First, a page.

Arbelos offers a landmark restoration of a raw, self-devouring work of auto-critical cinema that was decades ahead of its time.
Fonda’s beautiful, unjustly overlooked western has been outfitted with a gorgeous transfer and an eclectic collection of supplements.
Writer-director Shana Feste’s film alternates between cutesy comedy and undercooked emotional drama.
The primary model for Jared Moshe’s The Ballad of Lefty Brown is a particular strand of postwar western.
This legendary tale of a motorcycle odyssey gone wrong remains timeless for its diagnosing of the early stages of a social ennui that has now fully bloomed.
This lackluster presentation of Roger Corman’s alternately groovy and goofy LSD drama seems to take a cue from the hallucinogenic drug experience.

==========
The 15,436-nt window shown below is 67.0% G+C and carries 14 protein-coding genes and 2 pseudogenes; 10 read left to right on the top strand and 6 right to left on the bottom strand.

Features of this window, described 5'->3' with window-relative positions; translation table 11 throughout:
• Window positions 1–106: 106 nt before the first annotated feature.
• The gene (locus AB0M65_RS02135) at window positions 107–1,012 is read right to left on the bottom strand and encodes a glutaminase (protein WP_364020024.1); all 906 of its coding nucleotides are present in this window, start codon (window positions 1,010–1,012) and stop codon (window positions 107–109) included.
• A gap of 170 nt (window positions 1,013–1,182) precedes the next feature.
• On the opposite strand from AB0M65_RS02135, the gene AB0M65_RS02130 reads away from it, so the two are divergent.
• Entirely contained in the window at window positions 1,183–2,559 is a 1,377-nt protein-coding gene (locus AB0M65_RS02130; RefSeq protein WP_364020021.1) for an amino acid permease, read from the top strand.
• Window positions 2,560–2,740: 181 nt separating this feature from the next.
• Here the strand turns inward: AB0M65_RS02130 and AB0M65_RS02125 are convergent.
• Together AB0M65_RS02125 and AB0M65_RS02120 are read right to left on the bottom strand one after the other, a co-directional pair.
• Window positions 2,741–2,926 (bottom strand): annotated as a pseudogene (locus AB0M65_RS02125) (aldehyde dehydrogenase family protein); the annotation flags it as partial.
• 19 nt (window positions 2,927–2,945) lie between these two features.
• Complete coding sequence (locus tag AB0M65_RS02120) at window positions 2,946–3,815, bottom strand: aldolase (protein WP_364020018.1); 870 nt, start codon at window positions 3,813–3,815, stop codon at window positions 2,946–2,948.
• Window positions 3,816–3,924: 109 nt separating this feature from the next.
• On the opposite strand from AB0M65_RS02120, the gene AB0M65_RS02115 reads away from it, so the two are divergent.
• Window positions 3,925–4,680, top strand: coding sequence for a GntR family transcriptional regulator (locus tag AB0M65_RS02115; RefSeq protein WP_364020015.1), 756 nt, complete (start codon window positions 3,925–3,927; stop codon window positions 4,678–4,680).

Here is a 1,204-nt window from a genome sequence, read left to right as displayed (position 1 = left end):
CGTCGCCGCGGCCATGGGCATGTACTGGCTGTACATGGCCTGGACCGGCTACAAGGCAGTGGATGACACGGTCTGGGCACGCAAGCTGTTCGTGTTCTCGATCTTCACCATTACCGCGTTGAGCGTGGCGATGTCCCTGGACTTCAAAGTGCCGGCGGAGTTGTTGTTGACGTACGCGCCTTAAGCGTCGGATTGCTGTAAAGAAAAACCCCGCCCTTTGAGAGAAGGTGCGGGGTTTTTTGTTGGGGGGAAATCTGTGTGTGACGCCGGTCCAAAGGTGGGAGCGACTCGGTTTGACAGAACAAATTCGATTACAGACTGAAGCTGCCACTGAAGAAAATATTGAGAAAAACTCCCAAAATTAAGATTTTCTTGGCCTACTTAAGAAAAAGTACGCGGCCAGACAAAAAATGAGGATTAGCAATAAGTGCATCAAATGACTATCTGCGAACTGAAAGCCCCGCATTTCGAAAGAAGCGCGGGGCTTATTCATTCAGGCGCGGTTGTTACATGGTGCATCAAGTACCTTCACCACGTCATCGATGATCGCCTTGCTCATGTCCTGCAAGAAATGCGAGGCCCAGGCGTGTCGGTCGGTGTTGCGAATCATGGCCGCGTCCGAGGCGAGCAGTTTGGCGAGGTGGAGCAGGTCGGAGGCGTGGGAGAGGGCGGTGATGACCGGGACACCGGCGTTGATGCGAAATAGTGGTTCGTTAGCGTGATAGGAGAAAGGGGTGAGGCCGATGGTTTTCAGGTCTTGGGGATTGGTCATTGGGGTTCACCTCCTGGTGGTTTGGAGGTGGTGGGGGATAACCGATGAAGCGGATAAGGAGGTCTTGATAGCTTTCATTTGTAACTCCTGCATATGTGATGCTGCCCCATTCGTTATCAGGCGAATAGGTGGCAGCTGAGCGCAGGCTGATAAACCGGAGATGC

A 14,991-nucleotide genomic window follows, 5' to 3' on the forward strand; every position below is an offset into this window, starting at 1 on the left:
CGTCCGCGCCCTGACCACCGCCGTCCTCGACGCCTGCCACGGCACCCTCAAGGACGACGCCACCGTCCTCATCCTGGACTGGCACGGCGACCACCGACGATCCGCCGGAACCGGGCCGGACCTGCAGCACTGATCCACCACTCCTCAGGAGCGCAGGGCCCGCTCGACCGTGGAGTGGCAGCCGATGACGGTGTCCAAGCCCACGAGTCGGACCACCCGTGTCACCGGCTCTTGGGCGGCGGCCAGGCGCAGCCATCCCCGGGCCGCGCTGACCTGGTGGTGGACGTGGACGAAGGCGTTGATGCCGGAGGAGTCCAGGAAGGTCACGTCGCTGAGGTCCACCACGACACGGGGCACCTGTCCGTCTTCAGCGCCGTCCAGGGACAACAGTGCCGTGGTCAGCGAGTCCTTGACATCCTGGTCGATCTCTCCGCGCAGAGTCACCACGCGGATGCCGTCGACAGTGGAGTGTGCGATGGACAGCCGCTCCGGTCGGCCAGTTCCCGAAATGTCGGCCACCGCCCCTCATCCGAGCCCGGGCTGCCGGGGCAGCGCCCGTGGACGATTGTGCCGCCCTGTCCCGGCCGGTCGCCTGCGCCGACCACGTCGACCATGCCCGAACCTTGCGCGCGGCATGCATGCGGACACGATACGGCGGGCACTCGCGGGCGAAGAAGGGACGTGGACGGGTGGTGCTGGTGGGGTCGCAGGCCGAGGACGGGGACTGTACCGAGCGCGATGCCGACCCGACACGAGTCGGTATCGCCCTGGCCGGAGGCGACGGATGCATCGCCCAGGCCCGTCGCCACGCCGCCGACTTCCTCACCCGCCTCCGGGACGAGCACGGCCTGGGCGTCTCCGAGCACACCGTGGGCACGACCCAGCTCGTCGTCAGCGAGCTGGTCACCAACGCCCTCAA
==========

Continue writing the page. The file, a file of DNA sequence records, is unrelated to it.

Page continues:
Director John McNaughton, once an agile orchestrator of seemingly incompatible tones, has retained his talent for teasing insinuation.
Its thinly veiled message of social conservatism and religious affirmations as the pathway to an ideal life is delivered with all the predigested sentimentality of a Hallmark card.
Dirty Mary Crazy Larry boasts its fair share of quotable dialogue ranging between wistful philosophizing, off-the-cuff calumny, and cornball caricature.
Ron Maxwell’s film, from beginning to end, exudes all the excitement of a textbook history lesson.
You’d be hard-pressed to find a more exhausting cinematic archetype than the self-destructive rock star.
Criterion’s release is exactly what their Eclipse line should be doing and should be at the top of every cinephile’s wish list this holiday season.
In cinema as in life, the devotion inspired by cults can—like the Jonestown thirst for Kool-Aid—border on lunacy.
It’s a western that, at the moment of truth, too closely remakes when what was truly necessary was reinvention.